Dallas Court of Appeals, No. 05-21-00445-CV (February 2, 2022)
Justices Schenck (Opinion, linked here), Nowell, and Garcia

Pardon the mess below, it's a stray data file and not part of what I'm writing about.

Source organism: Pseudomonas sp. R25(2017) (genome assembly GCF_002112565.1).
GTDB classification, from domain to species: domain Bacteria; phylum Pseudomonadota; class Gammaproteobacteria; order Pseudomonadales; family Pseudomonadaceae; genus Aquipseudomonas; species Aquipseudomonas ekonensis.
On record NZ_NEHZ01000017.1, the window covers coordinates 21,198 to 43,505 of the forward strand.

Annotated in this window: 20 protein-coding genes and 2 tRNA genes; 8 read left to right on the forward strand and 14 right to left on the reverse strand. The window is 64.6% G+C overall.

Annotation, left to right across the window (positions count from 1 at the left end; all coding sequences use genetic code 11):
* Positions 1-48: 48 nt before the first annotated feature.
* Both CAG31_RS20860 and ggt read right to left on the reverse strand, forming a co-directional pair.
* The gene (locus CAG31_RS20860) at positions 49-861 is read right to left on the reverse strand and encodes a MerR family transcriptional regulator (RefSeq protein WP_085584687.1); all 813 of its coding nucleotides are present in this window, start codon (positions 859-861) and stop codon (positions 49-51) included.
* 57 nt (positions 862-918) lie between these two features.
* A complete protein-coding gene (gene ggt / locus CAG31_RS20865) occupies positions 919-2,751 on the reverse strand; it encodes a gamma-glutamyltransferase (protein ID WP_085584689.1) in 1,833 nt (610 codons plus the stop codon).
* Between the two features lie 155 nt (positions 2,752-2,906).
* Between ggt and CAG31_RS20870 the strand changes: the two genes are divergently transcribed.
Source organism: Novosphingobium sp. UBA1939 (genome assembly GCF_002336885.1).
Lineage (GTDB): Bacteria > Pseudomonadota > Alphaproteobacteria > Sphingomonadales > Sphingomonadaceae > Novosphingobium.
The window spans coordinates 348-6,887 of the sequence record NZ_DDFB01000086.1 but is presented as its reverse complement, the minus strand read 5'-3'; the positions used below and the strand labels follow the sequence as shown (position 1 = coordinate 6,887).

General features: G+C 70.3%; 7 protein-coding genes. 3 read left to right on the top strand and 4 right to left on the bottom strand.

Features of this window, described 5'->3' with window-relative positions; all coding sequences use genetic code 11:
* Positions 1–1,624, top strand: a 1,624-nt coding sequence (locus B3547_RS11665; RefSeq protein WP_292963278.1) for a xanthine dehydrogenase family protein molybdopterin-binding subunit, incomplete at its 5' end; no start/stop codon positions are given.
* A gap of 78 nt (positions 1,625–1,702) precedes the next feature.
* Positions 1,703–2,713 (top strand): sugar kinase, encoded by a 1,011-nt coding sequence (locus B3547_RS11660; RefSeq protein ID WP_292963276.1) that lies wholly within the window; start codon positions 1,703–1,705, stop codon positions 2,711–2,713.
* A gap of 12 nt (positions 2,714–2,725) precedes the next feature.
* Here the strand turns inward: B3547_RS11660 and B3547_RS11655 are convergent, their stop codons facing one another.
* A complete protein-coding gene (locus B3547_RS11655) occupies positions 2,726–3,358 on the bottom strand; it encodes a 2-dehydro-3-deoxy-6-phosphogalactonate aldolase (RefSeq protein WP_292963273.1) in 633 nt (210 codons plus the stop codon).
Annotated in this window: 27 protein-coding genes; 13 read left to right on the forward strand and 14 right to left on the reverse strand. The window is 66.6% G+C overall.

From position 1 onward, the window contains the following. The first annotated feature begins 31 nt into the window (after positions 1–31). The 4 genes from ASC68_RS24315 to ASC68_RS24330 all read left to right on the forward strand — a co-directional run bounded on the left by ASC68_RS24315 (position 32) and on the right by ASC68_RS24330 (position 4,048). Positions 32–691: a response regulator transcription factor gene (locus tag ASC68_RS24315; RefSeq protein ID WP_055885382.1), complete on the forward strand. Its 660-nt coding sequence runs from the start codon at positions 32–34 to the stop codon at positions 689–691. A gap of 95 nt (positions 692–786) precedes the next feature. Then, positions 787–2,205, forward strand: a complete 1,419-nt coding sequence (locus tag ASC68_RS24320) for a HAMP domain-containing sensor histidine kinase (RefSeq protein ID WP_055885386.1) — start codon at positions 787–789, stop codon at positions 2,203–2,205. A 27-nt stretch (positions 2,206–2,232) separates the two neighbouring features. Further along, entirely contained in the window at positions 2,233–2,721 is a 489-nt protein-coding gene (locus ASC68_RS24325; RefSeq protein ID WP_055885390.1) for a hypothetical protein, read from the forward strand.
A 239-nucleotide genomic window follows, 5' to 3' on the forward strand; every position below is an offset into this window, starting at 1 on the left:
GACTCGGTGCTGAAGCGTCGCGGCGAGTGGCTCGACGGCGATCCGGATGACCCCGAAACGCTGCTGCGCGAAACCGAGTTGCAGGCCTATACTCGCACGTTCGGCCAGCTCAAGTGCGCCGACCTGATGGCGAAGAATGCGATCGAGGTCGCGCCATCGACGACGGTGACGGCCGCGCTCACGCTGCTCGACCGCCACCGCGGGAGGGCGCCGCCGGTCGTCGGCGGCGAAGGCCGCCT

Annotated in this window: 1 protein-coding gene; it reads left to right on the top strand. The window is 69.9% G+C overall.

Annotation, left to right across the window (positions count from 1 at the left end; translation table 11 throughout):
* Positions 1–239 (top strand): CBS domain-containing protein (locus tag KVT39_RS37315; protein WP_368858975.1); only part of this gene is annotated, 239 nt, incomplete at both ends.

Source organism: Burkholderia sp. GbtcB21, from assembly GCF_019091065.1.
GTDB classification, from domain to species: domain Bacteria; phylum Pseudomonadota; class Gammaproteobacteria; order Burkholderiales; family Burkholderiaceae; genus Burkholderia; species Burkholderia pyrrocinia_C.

Applying the Supreme Court’s decision in In re Weekley Homes, L.P., 295 S.W.3d 309 (Tex. 2009), the Dallas Court of Appeals granted mandamus and ordered the trial court to vacate its order that Cooley gave Methodist direct access to her electronic devices. The Dallas Court noted the admonition in Weekley that “ordering examination of a party’s electronic storage device is particularly intrusive and should be generally discouraged.” To justify direct access to an opponent’s electronic device, the Court said, “[t]he procedural protections identified in Weekley Homes require that the requesting party show that the responding party has defaulted in its obligation to search its records and produce the requested data, that the responding party’s production has been inadequate, and that a search of the opponent’s electronic device could recover relevant materials.” What’s more, this is a “threshold” evidentiary requirement. Where, as here, the requesting party does not put forth the required evidence, its request for direct access must be denied—or, in this case, vacated on mandamus.